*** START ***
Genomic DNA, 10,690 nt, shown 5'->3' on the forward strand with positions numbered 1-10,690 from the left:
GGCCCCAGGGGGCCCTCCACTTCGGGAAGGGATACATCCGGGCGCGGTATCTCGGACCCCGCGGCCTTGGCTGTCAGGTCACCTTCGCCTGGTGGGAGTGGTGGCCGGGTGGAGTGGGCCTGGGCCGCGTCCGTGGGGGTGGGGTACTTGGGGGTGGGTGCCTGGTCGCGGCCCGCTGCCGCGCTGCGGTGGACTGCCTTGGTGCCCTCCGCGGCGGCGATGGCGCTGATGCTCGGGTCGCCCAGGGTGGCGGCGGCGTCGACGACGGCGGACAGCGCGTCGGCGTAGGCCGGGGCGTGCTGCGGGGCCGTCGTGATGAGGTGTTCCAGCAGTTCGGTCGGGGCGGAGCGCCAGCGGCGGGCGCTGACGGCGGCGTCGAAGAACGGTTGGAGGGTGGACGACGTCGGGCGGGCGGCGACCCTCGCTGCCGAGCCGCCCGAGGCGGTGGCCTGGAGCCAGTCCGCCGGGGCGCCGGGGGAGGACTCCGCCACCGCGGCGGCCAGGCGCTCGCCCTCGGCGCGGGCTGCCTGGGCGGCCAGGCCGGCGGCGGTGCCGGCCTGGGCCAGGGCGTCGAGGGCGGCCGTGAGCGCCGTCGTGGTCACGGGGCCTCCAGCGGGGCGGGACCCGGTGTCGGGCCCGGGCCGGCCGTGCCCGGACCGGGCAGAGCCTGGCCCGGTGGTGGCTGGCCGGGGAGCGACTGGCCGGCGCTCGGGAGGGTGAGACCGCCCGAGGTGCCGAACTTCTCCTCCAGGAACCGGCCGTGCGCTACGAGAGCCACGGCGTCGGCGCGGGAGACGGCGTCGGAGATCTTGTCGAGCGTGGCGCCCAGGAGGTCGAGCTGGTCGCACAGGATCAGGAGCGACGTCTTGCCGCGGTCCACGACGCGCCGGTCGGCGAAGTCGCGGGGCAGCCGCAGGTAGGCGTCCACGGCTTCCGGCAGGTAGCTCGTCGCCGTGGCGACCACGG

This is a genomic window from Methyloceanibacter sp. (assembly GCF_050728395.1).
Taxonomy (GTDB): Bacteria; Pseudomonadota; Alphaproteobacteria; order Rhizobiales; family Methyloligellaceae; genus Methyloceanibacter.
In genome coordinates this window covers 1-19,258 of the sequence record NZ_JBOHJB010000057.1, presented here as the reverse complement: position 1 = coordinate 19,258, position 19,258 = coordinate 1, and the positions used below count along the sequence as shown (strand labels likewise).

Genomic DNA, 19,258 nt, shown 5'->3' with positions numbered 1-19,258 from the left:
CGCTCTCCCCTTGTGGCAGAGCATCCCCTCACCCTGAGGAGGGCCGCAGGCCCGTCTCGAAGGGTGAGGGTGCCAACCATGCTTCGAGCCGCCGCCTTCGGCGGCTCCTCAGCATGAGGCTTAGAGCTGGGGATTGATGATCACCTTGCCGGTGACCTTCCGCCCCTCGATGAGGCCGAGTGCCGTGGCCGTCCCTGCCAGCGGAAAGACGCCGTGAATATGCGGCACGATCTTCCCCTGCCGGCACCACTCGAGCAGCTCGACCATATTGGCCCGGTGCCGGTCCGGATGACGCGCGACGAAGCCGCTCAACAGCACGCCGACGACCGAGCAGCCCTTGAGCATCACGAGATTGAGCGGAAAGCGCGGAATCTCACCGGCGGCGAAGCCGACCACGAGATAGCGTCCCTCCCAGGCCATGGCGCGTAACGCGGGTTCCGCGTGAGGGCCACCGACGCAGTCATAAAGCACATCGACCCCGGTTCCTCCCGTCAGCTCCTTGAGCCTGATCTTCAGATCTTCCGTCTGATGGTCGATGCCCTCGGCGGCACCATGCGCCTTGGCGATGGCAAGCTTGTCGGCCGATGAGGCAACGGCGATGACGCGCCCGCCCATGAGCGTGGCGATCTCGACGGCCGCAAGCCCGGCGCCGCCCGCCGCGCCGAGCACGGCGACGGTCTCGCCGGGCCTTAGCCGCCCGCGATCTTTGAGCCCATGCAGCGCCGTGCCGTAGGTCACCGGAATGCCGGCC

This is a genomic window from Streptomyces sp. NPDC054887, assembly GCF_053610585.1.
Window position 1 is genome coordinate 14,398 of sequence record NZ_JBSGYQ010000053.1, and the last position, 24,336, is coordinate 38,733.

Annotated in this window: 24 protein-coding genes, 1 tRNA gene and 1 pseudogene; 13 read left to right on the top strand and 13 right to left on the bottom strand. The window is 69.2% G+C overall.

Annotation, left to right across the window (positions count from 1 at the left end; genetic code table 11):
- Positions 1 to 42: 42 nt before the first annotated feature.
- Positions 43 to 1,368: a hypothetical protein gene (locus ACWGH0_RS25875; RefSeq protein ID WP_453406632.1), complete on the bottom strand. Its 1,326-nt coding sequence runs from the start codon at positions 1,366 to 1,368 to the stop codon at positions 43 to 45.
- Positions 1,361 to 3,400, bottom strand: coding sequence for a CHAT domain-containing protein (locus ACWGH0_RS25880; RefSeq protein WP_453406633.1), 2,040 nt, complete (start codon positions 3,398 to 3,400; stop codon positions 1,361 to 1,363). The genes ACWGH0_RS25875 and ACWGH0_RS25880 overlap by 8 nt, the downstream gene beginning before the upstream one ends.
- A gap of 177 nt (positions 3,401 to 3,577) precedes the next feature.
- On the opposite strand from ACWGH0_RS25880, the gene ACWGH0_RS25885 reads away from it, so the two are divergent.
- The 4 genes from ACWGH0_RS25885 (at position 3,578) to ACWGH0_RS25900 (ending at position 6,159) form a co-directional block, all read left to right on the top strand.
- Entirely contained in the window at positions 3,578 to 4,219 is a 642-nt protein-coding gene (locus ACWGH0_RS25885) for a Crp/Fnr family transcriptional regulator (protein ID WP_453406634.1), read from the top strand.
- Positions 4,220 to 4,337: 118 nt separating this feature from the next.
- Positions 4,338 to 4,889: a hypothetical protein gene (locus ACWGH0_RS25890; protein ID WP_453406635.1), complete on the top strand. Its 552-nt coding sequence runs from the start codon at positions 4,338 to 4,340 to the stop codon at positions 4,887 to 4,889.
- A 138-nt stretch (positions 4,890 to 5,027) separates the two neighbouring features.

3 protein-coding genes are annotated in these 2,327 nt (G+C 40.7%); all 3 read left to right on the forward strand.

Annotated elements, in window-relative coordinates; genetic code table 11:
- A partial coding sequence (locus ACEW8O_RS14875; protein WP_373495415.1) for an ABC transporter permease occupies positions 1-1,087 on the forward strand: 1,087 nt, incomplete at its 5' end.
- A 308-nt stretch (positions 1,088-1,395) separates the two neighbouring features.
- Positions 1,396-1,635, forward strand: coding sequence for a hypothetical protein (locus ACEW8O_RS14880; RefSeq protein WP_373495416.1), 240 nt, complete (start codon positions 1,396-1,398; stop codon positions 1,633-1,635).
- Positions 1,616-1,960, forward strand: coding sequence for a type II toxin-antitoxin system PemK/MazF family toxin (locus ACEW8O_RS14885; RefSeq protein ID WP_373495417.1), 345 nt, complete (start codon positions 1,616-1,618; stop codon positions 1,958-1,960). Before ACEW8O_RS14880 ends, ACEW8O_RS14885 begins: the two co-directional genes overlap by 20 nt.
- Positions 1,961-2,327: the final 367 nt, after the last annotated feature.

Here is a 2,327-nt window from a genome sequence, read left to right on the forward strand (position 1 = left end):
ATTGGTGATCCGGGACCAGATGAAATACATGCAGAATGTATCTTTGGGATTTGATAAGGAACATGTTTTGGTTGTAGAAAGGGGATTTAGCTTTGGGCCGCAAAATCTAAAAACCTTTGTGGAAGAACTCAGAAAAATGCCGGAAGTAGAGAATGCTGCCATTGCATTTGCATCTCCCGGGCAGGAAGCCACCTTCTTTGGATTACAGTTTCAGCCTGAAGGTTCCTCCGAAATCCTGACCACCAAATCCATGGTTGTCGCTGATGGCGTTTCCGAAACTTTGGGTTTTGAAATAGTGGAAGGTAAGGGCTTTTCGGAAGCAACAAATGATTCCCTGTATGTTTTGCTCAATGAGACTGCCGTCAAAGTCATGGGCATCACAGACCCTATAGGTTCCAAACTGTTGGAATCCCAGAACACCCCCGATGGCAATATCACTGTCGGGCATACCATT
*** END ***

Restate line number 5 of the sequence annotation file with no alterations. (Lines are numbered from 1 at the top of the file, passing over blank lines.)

In genome coordinates this window covers 1-19,258 of the sequence record NZ_JBOHJB010000057.1, presented here as the reverse complement: position 1 = coordinate 19,258, position 19,258 = coordinate 1, and the positions used below count along the sequence as shown (strand labels likewise).